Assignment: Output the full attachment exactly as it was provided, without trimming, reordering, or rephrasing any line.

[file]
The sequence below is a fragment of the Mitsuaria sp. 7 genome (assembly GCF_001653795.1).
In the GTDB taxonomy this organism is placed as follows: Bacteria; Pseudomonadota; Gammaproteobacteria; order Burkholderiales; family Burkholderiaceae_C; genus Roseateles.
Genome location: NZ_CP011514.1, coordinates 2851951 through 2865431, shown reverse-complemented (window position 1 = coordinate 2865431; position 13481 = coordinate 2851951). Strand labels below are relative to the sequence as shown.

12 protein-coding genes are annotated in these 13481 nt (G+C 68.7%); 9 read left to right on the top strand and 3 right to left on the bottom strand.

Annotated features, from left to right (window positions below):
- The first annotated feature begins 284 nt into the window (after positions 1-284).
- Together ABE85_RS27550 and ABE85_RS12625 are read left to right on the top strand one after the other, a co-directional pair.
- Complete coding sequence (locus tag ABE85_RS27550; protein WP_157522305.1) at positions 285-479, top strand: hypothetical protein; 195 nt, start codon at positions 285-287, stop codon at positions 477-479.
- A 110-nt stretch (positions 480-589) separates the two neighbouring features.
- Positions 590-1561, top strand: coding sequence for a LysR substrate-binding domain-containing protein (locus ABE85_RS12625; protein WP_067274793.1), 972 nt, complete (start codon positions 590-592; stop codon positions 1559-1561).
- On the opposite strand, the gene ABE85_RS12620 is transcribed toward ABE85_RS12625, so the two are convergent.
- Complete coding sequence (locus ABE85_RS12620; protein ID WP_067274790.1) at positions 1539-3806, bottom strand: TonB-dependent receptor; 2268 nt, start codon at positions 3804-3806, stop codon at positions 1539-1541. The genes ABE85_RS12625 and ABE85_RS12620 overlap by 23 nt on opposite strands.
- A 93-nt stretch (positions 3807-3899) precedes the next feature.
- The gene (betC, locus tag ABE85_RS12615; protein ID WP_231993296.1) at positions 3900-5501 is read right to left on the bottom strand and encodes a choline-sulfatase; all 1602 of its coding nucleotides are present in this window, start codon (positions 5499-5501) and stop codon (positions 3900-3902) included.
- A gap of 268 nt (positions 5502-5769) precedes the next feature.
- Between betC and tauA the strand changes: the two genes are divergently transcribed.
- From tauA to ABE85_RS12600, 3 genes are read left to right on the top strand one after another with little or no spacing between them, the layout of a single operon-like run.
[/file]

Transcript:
The sequence below is a fragment of the Mitsuaria sp. 7 genome (assembly GCF_001653795.1).
In the GTDB taxonomy this organism is placed as follows: Bacteria; Pseudomonadota; Gammaproteobacteria; order Burkholderiales; family Burkholderiaceae_C; genus Roseateles.
Genome location: NZ_CP011514.1, coordinates 2851951 through 2865431, shown reverse-complemented (window position 1 = coordinate 2865431; position 13481 = coordinate 2851951). Strand labels below are relative to the sequence as shown.

12 protein-coding genes are annotated in these 13481 nt (G+C 68.7%); 9 read left to right on the top strand and 3 right to left on the bottom strand.

Annotated features, from left to right (window positions below):
- The first annotated feature begins 284 nt into the window (after positions 1-284).
- Together ABE85_RS27550 and ABE85_RS12625 are read left to right on the top strand one after the other, a co-directional pair.
- Complete coding sequence (locus tag ABE85_RS27550; protein WP_157522305.1) at positions 285-479, top strand: hypothetical protein; 195 nt, start codon at positions 285-287, stop codon at positions 477-479.
- A 110-nt stretch (positions 480-589) separates the two neighbouring features.
- Positions 590-1561, top strand: coding sequence for a LysR substrate-binding domain-containing protein (locus ABE85_RS12625; protein WP_067274793.1), 972 nt, complete (start codon positions 590-592; stop codon positions 1559-1561).
- On the opposite strand, the gene ABE85_RS12620 is transcribed toward ABE85_RS12625, so the two are convergent.
- Complete coding sequence (locus ABE85_RS12620; protein ID WP_067274790.1) at positions 1539-3806, bottom strand: TonB-dependent receptor; 2268 nt, start codon at positions 3804-3806, stop codon at positions 1539-1541. The genes ABE85_RS12625 and ABE85_RS12620 overlap by 23 nt on opposite strands.
- A 93-nt stretch (positions 3807-3899) precedes the next feature.
- The gene (betC, locus tag ABE85_RS12615; protein ID WP_231993296.1) at positions 3900-5501 is read right to left on the bottom strand and encodes a choline-sulfatase; all 1602 of its coding nucleotides are present in this window, start codon (positions 5499-5501) and stop codon (positions 3900-3902) included.
- A gap of 268 nt (positions 5502-5769) precedes the next feature.
- Between betC and tauA the strand changes: the two genes are divergently transcribed.
- From tauA to ABE85_RS12600, 3 genes are read left to right on the top strand one after another with little or no spacing between them, the layout of a single operon-like run.